Paula Deen ordered African-American workers to “dress in an old-style Aunt Jemima outfit” and ring a dinner bell, according to a woman who is still employed at the disgraced cook’s Georgia restaurant.
Following Deen’s dramatic fall from grace after her admission that she had used racial slurs, The New York Times‘ Kim Severson went to Savannah to check out the former food network host’s crumbling empire. Severson spoke to Dora Charles, a black cook who helped Deen open her Lady & Sons restaurant over 20 years ago.
“She said, ‘Stick with me, one day if I get rich, you’ll get rich,'” Charles explained. “It just passed me by. You know, I’m not going to run behind her and say, ‘You promised me, you promised me. Where my half? Where my part?’ You know? It wasn’t all about that. Actually, all I was looking for was a good salary.”
But Charles said that when Deen launched her Food Network show, she was was only getting paid $6.50 an hour.
“I told her, at times, I didn’t even have enough money to buy my own medications,” she recalled, demonstrating how Deen once casually tossed a $100 bill at her when she complained that she couldn’t afford her medical bills.
“She was sitting across the table and she said — it didn’t reach me — and she said, ‘Here’s a hundred dollars, go buy your medicine.'”
Severson noted that Deen had admitted during a May 17 deposition that she had wanted to dress waiters likes slaves for a Southern-style wedding.
“Yeah, she wanted [Employee Ineata Jones] ‘Jellyroll’ to dress like that as well,” Charles remarked.
And the slavery theme wasn’t just limited to Deen’s wedding fantasy, according to the Times:
Ms. Deen used Ms. Jones for restaurant theater. At 11 a.m., when the doors opened at the Lady & Sons, she stood in front and rang an iron dinner bell, something she had asked Mrs. Charles to do as well. An image of Ms. Jones doing just that was turned into a postcard sold at Paula Deen stores.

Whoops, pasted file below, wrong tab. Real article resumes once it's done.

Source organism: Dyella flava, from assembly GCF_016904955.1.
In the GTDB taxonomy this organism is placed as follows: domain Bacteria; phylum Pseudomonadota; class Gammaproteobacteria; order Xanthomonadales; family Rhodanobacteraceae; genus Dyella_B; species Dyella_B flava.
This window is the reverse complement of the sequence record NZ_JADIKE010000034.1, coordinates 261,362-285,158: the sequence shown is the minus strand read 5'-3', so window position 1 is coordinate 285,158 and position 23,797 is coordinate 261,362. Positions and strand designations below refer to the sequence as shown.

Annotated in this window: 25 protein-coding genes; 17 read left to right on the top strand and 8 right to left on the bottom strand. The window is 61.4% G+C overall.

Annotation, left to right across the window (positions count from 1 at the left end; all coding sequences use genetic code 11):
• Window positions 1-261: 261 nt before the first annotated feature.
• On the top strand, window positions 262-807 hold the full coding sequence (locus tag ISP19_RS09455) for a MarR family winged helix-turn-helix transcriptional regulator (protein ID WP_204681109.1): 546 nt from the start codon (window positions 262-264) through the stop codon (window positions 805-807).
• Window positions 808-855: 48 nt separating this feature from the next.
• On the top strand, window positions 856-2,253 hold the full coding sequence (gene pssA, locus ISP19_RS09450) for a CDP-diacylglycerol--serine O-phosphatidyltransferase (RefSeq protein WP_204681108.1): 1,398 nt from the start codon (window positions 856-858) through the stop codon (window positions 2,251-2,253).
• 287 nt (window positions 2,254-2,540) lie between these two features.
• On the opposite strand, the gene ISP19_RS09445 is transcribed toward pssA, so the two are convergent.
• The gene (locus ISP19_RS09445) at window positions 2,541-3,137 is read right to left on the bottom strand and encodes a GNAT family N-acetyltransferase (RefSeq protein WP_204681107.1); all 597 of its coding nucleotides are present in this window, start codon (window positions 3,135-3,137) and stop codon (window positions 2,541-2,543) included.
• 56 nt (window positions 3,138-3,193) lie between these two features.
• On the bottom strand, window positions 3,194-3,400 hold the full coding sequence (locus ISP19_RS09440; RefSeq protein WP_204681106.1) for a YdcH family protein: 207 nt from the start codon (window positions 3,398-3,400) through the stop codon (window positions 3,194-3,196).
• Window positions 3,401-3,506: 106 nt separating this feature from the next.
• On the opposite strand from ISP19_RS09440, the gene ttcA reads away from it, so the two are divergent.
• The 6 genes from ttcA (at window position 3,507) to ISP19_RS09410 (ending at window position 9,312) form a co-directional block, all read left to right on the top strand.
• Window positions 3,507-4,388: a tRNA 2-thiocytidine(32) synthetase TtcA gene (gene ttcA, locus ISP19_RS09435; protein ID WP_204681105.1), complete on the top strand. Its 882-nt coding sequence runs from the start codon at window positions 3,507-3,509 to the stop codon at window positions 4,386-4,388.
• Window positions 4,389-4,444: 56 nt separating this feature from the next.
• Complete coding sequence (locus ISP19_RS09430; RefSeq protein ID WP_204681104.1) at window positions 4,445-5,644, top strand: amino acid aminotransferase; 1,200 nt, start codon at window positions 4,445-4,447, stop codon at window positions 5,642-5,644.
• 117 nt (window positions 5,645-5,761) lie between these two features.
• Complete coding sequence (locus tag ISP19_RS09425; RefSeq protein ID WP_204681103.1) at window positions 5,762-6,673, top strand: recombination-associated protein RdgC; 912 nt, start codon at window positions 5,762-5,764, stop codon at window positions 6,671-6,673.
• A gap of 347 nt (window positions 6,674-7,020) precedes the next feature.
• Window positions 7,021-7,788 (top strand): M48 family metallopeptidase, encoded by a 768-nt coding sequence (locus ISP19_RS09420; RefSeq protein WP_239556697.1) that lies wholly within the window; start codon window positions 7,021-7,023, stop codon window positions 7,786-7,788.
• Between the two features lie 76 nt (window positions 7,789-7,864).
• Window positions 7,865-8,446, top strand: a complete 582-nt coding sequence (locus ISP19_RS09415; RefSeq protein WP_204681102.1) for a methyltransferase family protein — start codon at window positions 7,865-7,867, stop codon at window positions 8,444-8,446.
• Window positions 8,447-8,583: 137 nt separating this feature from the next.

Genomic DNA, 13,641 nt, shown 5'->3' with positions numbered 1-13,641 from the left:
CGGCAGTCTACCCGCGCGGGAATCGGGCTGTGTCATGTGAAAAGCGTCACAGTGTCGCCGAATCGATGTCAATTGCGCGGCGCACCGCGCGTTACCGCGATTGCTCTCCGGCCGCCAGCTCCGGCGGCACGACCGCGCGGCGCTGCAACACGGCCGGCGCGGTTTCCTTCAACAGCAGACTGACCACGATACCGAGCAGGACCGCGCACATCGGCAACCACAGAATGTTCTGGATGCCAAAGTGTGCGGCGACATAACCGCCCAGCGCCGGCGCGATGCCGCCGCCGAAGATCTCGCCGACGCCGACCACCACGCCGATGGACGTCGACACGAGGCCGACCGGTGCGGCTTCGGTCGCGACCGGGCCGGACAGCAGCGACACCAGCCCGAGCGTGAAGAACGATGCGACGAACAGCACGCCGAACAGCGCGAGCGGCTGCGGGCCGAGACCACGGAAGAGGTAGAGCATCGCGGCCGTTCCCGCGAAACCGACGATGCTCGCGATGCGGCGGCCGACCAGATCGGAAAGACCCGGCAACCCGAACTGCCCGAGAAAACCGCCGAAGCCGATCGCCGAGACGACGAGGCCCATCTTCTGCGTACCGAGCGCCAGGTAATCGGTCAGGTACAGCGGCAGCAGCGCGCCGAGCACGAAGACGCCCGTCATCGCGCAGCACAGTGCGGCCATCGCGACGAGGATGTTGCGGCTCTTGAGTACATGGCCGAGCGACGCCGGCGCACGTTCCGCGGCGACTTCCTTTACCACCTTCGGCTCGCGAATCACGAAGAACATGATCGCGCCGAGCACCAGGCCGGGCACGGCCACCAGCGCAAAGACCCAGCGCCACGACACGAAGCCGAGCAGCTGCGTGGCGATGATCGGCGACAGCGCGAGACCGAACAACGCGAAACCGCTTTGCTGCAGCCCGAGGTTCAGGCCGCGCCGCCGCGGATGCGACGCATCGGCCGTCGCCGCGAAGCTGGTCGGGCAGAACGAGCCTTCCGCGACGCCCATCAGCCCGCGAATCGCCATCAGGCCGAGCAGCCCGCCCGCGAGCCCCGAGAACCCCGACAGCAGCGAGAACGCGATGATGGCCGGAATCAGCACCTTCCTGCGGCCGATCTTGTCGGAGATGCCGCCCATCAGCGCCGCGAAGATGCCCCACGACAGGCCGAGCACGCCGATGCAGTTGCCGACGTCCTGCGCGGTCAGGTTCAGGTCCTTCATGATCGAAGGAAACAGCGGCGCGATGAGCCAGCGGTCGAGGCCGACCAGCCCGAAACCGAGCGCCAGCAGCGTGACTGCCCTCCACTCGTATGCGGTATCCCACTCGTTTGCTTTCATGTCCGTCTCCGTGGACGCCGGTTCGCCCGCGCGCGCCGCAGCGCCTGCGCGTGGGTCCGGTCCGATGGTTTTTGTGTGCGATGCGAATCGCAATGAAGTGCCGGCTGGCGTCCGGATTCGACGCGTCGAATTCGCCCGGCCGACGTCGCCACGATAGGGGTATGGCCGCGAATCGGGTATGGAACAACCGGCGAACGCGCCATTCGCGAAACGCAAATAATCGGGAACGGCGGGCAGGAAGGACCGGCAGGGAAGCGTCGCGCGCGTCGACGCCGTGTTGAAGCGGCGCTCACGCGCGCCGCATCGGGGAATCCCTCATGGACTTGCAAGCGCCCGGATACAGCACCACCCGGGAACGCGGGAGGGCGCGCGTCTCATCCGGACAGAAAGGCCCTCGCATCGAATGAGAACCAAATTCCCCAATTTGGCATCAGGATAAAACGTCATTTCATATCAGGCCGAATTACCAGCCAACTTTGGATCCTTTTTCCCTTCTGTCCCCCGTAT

Ms. Jones was also in charge of making hoecakes, the cornmeal pancakes served to every guest. Ms. Deen had designed a station so diners could watch them being made. At both jobs, Mrs. Charles and other employees said, Ms. Deen wanted Ms. Jones to dress in an old-style Aunt Jemima outfit.
“Jellyroll didn’t want to hear that,” Mrs. Charles said. “She didn’t want to do that.”
“I said, ‘I’m not ringing no bell,’” Charles insisted. “That’s a symbol to me of what we used to do back in the day.”
“Do you feel like Paul Deen is racist?” Severson wondered.
“I do, I do,” Charles admitted after a long pause.
“Have you ever heard Paul Deen use the N-word?” Severson asked.
“I’ve heard her used the N-word,” Charles replied. “She say, ‘I tell all y’all n*ggers, that’s what’s wrong with y’all n*ggers now today.'”
Deen’s public relations team has argued that no employee was ever made to dress up like Aunt Jemima and ring a dinner bell.
“Fundamentally Dora’s complaint is not about race but about money,” they said in a statement. “It is about an employee that despite over 20 years of generosity feels that she still deserves yet even more financial support from Paula Deen.”
At the time of publication, Charles was reportedly still employed by Deen’s Lady & Sons restaurant, but she said she realized that her time there was almost over. She hopes to one day open her own restaurant.
Watch this video from The New York Times, broadcast July 25, 2013.